WASHINGTON (JTA)—President Donald Trump marked the anniversary of the deadly neo-Nazi march in Charlottesville, Virginia with a tweet that did not single out white supremacists as responsible, while his Jewish daughter named the racist ideology and condemned it.

“The riots in Charlottesville a year ago resulted in senseless death and division,” Trump said Saturday on Twitter, without noting that most of the violence, including a car ramming that killed counterprotester Heather Heyer and injured at least 20 others, was committed by neo-Nazi marchers.

The tweet was on the eve of the Aug. 12 anniversary.

“We must come together as a nation,” he said. “I condemn all types of racism and acts of violence. Peace to ALL Americans!”

The Tweet appeared to echo his equivocations after last year’s violence when he blamed “many sides” for the violence and said there were “very fine people” on both sides. Those statements drew widespread condemnation from Jewish leaders, Democrats and Republicans.

Ivanka Trump, a senior adviser to her father and an observant Jew, posted a thread of tweets just after Shabbat in which she singled out the white supremacists and neo-Nazis.

“While Americans are blessed to live in a nation that protects liberty, freedom of speech and diversity of opinion, there is no place for white supremacy, racism, and neo-Nazism in our great country,” Ivanka Trump said.

Ivanka Trump and her husband Jared Kushner, who also advises Trump, reportedly pressured her father to single out white supremacists and neo-Nazis immediately after the violence last year, and he did—and then reversed himself within a day, once again blaming both sides.

She has more recently staked out a difference with her father on his repeated attacks on media as the “enemy of the people,” saying she rejects the appellation.

Trump earlier this week returned on Twitter to one of his favorite themes, calling on the NFL to penalize football players who kneel during the national anthem to protest police violence against blacks and other inequities.

Mitt Romney, the Republican presidential nominee in 2012 who is now running for Senate in Utah, took Trump to task on Friday for his comments last year.

“The President opined that there were good people in both groups, a statement for which he was widely criticized,” he said on his website. “My view—then and now—is that people who knowingly march under the Nazi banner have disqualified themselves as ‘good people’.” Romney has at times been a caustic critic of Trump, who is also a Republican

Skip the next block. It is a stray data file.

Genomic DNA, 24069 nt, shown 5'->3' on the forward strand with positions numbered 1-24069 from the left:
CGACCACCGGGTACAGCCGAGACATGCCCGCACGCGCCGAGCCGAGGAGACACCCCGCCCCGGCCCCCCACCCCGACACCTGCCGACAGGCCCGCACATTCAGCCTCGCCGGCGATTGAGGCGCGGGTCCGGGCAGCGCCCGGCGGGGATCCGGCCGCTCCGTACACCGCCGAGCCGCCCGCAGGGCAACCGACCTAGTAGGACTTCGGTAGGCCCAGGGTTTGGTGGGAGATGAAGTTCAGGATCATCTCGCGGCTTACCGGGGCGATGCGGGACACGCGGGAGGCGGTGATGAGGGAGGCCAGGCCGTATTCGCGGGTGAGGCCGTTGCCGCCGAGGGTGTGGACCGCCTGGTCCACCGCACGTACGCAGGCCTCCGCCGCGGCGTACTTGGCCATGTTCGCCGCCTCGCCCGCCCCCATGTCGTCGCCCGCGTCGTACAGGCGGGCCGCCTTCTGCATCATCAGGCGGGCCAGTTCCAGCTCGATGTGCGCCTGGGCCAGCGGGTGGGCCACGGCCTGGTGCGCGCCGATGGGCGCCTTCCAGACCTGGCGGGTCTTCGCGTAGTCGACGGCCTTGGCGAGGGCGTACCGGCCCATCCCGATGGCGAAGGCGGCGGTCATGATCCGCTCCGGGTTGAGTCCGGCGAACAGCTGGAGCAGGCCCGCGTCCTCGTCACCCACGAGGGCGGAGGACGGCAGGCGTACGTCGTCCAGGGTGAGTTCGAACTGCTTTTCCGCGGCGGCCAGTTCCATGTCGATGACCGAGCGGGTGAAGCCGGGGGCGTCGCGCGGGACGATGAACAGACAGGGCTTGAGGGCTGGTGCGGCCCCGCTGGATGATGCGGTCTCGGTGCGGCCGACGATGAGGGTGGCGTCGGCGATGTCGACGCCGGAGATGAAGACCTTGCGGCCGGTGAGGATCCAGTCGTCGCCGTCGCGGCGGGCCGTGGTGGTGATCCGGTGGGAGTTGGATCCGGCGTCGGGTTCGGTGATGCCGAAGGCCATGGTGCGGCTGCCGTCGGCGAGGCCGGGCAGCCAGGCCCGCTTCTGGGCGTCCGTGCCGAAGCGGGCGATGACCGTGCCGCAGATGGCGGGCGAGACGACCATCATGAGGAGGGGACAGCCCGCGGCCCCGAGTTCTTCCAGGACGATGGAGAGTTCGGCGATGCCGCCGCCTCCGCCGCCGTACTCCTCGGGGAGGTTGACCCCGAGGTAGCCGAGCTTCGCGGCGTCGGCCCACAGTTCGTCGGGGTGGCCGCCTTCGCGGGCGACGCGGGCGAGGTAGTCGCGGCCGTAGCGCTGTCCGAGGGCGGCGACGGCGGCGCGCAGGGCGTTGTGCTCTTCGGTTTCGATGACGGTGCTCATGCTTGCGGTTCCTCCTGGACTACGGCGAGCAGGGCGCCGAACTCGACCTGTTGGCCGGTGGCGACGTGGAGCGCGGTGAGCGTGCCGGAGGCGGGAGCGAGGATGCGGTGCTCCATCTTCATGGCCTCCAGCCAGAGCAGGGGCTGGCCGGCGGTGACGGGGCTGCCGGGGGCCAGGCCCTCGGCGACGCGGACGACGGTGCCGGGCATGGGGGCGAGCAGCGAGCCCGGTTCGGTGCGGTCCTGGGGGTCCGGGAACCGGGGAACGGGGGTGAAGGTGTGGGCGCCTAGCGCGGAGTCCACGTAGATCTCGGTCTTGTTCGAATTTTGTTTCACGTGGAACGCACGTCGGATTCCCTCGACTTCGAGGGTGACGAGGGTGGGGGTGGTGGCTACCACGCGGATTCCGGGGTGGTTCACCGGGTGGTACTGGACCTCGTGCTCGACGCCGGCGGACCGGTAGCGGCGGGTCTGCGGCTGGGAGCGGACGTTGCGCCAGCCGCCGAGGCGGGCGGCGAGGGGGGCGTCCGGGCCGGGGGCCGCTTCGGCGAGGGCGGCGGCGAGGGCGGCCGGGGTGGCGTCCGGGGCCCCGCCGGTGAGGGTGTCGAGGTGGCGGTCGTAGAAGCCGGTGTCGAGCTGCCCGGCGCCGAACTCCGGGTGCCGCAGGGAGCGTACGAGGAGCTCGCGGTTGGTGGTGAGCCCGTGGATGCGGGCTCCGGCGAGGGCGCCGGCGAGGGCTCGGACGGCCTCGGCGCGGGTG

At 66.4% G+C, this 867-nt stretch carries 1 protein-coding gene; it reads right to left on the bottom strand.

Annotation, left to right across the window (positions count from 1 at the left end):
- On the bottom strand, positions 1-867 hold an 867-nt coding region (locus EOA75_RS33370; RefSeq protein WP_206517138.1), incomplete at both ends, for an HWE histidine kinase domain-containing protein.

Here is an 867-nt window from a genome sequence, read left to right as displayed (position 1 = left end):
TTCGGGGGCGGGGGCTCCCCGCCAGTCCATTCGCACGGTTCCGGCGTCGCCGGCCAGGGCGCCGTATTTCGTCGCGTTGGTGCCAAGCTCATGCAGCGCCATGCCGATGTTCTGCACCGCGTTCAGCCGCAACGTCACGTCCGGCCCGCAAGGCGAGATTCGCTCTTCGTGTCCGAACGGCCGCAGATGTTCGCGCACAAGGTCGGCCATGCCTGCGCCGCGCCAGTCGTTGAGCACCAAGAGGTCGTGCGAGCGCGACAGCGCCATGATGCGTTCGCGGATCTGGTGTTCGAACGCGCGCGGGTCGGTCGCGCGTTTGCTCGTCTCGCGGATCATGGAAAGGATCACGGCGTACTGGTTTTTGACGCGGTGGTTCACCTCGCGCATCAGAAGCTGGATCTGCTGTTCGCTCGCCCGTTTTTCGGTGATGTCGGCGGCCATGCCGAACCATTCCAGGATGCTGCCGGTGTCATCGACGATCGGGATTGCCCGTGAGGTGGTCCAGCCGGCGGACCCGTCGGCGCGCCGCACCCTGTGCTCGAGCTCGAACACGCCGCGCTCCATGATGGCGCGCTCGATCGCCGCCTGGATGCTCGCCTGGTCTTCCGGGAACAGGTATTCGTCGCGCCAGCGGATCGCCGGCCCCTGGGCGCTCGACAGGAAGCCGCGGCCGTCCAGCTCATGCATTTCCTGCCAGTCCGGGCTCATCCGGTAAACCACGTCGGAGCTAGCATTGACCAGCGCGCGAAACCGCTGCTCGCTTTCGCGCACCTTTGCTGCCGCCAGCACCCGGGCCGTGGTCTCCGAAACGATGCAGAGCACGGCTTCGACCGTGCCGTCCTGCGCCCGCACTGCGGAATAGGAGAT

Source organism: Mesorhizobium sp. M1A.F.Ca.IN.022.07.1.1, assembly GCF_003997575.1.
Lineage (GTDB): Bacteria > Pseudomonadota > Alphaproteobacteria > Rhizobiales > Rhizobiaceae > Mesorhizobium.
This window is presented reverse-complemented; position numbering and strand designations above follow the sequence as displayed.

The white supremacists who planned last year’s rally are reconvening Sunday in Washington, D.C. after failing to obtain a permit to appear in Charlottesville. Counterprotests are planned, and the Jewish community in the Washington area has taken the lead in helping to plan them.

The state of Virginia and the city of Charlottesville have declared a state of emergency in the city to prevent violence this year.

Man charged with fraud for fixing synagogue’s bingo game

(JTA)—The caller at a suburban New York synagogue’s bingo game has been charged with fraud for fixing the games.

Neil Simon Gross, 71, turned himself into police last week after being charged with gaming fraud, according to Lohud.com, a local news site. Gross, who calls out the numbers at the Yorktown Jewish Center in Westchester County, allegedly took advantage of the position to change the outcome of games.

Police were tipped off to the alleged crime and investigated Gross along with the New York State Gaming Commission. While the commission did not reveal the extent of Gross’ alleged crime, the felony charge implies that the value of the stolen cash exceeds $1,000.

Gross is due in court in September.

The Yorktown Jewish Center’s website said the bingo game was canceled this week.

Palestinian flags fly in Tel Aviv as Arabs protest controversial nation-state law

TEL AVIV (JTA)—Tens of thousands of Israeli Arabs, some waving Palestinian flags, gathered in Tel Aviv’s Rabin Square on Saturday evening to protest the recent passage of Israel’s nation-state bill enshrining the state’s Jewish character.